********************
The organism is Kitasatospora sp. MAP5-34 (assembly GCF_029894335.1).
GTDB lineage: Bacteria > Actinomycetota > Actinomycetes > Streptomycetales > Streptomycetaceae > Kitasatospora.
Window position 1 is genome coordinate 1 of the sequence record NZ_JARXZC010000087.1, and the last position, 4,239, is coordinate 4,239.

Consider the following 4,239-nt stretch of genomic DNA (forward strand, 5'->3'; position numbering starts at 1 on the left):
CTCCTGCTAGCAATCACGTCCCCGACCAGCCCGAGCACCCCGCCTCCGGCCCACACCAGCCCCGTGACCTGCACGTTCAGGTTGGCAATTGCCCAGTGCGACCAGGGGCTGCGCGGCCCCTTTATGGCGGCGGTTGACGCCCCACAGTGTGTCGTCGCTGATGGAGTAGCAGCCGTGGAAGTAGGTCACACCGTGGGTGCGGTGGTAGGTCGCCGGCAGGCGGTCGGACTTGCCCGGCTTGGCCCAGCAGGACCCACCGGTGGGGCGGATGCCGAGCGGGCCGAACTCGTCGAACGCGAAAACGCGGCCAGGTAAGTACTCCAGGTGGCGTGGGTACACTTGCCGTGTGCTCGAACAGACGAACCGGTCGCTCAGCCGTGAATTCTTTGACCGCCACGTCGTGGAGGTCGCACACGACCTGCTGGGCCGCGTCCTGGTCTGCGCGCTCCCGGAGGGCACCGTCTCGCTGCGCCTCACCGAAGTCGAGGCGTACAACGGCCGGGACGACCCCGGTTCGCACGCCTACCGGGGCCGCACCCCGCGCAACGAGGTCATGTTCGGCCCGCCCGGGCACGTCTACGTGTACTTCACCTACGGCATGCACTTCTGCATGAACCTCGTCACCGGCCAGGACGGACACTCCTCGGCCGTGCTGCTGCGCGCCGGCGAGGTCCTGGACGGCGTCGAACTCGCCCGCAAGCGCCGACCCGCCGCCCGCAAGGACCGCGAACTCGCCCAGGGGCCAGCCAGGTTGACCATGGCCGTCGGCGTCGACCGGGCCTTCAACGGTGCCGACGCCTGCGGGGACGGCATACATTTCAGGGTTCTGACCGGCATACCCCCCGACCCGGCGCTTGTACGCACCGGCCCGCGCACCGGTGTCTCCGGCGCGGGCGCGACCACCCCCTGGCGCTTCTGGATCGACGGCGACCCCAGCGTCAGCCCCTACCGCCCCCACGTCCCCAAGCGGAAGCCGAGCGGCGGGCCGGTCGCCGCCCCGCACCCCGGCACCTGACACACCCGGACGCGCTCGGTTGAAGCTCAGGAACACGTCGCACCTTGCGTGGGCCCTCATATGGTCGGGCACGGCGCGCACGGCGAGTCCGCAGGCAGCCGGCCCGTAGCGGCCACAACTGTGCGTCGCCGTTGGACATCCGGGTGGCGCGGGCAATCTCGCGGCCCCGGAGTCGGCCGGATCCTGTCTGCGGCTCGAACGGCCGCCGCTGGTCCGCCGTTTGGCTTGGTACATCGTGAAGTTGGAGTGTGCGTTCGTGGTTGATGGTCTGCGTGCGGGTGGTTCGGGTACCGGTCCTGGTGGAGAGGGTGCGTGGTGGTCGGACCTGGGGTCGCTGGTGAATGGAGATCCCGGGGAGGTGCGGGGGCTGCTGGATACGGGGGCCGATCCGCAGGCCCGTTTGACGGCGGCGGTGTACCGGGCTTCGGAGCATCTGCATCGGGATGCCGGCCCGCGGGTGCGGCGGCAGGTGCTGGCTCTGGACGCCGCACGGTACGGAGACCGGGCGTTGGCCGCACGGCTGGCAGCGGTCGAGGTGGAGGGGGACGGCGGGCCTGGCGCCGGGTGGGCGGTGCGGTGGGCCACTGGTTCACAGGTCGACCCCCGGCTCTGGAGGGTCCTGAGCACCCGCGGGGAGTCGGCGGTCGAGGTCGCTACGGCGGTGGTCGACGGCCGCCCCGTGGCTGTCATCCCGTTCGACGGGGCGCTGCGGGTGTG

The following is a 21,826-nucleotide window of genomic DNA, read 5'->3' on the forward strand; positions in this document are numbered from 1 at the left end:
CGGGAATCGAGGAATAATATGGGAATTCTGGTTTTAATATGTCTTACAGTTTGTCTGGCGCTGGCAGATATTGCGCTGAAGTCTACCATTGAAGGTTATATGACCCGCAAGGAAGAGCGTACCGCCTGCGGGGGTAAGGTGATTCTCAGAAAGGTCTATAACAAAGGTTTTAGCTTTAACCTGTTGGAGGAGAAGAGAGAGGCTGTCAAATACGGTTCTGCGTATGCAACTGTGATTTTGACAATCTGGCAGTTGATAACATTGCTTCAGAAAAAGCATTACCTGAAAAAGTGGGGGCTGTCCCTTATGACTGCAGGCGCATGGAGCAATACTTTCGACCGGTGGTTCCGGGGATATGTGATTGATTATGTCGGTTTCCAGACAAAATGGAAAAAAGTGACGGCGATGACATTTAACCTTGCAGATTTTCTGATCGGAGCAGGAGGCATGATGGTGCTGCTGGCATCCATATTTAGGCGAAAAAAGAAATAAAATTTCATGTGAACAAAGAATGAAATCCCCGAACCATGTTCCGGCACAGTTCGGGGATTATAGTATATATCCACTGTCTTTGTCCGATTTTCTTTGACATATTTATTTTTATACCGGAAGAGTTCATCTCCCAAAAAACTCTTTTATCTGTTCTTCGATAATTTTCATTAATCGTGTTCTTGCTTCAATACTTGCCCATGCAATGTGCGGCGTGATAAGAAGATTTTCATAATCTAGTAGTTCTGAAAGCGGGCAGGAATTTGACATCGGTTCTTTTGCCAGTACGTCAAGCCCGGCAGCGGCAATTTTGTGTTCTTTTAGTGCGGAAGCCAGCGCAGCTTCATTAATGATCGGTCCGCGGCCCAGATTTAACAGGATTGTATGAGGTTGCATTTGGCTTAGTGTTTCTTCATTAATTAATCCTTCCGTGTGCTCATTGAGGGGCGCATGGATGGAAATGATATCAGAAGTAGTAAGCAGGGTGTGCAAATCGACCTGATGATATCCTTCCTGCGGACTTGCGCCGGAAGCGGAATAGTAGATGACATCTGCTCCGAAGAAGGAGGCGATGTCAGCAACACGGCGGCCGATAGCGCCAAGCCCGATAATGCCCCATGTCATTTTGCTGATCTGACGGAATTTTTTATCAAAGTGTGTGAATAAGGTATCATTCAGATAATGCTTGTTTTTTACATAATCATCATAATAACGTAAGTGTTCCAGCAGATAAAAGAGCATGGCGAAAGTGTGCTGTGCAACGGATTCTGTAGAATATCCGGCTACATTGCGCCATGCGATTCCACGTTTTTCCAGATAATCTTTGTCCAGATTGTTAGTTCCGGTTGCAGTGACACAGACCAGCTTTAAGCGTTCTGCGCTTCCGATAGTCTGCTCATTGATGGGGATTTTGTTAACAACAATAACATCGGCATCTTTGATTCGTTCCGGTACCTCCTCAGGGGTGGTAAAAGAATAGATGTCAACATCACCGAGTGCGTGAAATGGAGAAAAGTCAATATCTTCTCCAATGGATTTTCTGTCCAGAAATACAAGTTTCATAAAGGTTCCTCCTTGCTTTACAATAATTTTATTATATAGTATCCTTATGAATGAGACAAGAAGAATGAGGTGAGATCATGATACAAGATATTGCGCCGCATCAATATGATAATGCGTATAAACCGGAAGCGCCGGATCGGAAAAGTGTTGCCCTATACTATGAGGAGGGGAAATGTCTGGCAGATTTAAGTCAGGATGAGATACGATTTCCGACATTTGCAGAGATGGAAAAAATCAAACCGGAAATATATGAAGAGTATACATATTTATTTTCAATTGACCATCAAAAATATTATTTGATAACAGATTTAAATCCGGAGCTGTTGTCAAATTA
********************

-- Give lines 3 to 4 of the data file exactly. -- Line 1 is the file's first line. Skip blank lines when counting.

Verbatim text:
Window position 1 is genome coordinate 1 of the sequence record NZ_JARXZC010000087.1, and the last position, 4,239, is coordinate 4,239.

Consider the following 4,239-nt stretch of genomic DNA (forward strand, 5'->3'; position numbering starts at 1 on the left):